This invention provides a nucleic acid probe comprising a nucleic acid molecule of at least 15 nucleotides capable of specifically hybridizing with a sequence included within the sequence of a nucleic acid molecule encoding a human dopamine D1 receptor.

This invention provides an antisense oligonucleotide having a sequence capable of binding specifically with any sequences of an mRNA molecule which encodes a human dopamine D1 receptor so as to prevent translation of the mRNA molecule.

This invention provides an antibody directed to the human dopamine D1 receptor.

This invention provides a transgenic nonhuman mammal expressing DNA encoding a human dopamine D1 receptor. This invention also provides a transgenic nonhuman mammal expressing DNA encoding a human dopamine D1 receptor so mutated as to be incapable of normal receptor activity, and not expressing native dopamine D1 receptor. This invention further provides a transgenic nonhuman mammal whose genome comprises antisense DNA complementary to DNA encoding a human dopamine D1 receptor so placed as to be transcribed into antisense mRNA which is complementary to mRNA encoding a dopamine D1 receptor and which hybridizes to mRNA encoding a dopamine D1 receptor thereby reducing its translation.

This invention provides a method of determining the physiological effects of expressing varying levels of human dopamine D1 receptors which comprises producing a transgenic nonhuman animal whose levels of human dopamine D1 receptor expression are varied by use of an inducible promoter which regulates human dopamine D1 receptor expression.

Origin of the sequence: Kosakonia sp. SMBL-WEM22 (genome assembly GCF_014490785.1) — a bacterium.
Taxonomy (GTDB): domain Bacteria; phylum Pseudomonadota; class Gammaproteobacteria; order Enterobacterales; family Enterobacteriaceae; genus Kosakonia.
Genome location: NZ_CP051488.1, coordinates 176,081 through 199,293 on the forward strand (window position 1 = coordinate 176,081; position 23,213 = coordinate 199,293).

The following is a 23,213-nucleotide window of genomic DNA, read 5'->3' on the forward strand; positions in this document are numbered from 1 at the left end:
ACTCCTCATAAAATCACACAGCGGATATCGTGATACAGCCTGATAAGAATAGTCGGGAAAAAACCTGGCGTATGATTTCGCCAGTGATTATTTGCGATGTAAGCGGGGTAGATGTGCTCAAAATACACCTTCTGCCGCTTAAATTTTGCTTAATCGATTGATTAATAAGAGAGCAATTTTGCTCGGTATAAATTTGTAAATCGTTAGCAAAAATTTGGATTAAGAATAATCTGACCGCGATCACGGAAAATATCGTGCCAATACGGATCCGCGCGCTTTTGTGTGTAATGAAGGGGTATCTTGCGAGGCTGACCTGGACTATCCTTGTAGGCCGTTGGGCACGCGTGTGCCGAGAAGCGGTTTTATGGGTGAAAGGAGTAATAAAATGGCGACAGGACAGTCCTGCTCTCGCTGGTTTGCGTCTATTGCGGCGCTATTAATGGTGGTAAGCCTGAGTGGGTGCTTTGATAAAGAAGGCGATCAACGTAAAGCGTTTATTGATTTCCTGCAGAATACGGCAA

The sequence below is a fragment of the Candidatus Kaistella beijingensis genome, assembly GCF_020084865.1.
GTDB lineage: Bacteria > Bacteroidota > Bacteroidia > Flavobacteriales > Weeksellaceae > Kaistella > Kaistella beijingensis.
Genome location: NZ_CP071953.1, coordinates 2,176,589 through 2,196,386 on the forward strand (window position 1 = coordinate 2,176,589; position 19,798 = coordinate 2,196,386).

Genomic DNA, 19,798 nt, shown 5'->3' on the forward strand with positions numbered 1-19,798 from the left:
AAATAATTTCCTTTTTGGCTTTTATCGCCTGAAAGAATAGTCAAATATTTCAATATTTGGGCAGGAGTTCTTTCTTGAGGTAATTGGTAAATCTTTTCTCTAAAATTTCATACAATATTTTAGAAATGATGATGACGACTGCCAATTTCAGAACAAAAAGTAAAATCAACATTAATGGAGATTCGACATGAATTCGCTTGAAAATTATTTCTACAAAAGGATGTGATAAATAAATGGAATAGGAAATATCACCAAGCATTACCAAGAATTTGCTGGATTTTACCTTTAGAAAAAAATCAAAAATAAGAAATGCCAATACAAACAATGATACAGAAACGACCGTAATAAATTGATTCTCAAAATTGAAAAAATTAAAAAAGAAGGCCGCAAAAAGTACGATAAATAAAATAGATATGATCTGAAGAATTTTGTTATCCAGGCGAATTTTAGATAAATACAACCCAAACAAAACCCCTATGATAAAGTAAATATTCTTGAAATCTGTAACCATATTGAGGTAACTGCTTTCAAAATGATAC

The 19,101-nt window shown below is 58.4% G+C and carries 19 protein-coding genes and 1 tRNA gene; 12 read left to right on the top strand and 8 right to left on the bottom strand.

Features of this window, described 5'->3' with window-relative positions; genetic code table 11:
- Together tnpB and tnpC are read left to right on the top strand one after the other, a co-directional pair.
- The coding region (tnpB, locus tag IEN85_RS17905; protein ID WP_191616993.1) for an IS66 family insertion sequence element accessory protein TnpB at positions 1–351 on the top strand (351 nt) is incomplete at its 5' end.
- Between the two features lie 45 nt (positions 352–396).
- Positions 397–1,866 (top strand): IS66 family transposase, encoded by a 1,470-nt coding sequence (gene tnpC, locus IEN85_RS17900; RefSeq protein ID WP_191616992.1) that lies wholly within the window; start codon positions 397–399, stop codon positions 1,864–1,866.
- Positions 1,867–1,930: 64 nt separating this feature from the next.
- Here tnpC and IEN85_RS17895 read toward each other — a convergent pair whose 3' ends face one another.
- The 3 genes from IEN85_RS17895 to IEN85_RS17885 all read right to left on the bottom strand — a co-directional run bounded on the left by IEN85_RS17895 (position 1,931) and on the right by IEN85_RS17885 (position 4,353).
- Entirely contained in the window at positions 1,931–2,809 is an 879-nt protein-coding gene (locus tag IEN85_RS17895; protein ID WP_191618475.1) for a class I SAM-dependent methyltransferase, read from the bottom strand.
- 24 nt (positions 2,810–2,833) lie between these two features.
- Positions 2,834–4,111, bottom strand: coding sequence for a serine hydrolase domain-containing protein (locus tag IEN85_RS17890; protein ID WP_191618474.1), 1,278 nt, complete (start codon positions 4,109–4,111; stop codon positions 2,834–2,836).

This invention also provides a method of determining the physiological effects of expressing varying levels of human dopamine D1 receptors which comprises producing a panel of transgenic nonhuman animals each expressing a different amount of human dopamine D1 receptor.

This invention provides a method for diagnosing in a subject a predisposition to a disorder associated with the expression of a specific human dopamine D1 receptor allele which comprises a. isolating DNA from victims of the disorder, b. digesting the isolated DNA of step a with at least one restriction enzyme, c. electrophoretically separating the resulting DNA fragments on a sizing gel, d. contacting the resulting gel with a nucleic acid probe capable of specifically hybridizing to DNA encoding a human dopamine D1 receptor and labelled with a detectable marker, e. detecting labelled bands which have hybridized to the DNA encoding a human dopamine D1 receptor labelled with a detectable marker to create a band pattern specific to the DNA of victims of the disorder, f. preparing the subject's DNA by steps a-e to produce detectable labeled bands on a gel, and g. comparing the band pattern specific to the DNA of victims of the disorder of step e and the subject's DNA of step f to determine whether the patterns are the same or different and thereby to diagnose predisposition to the disorder if the patterns are the same. This method may also be used to diagnose a disorder associated with the expression of a specific human dopamine D1 receptor allele.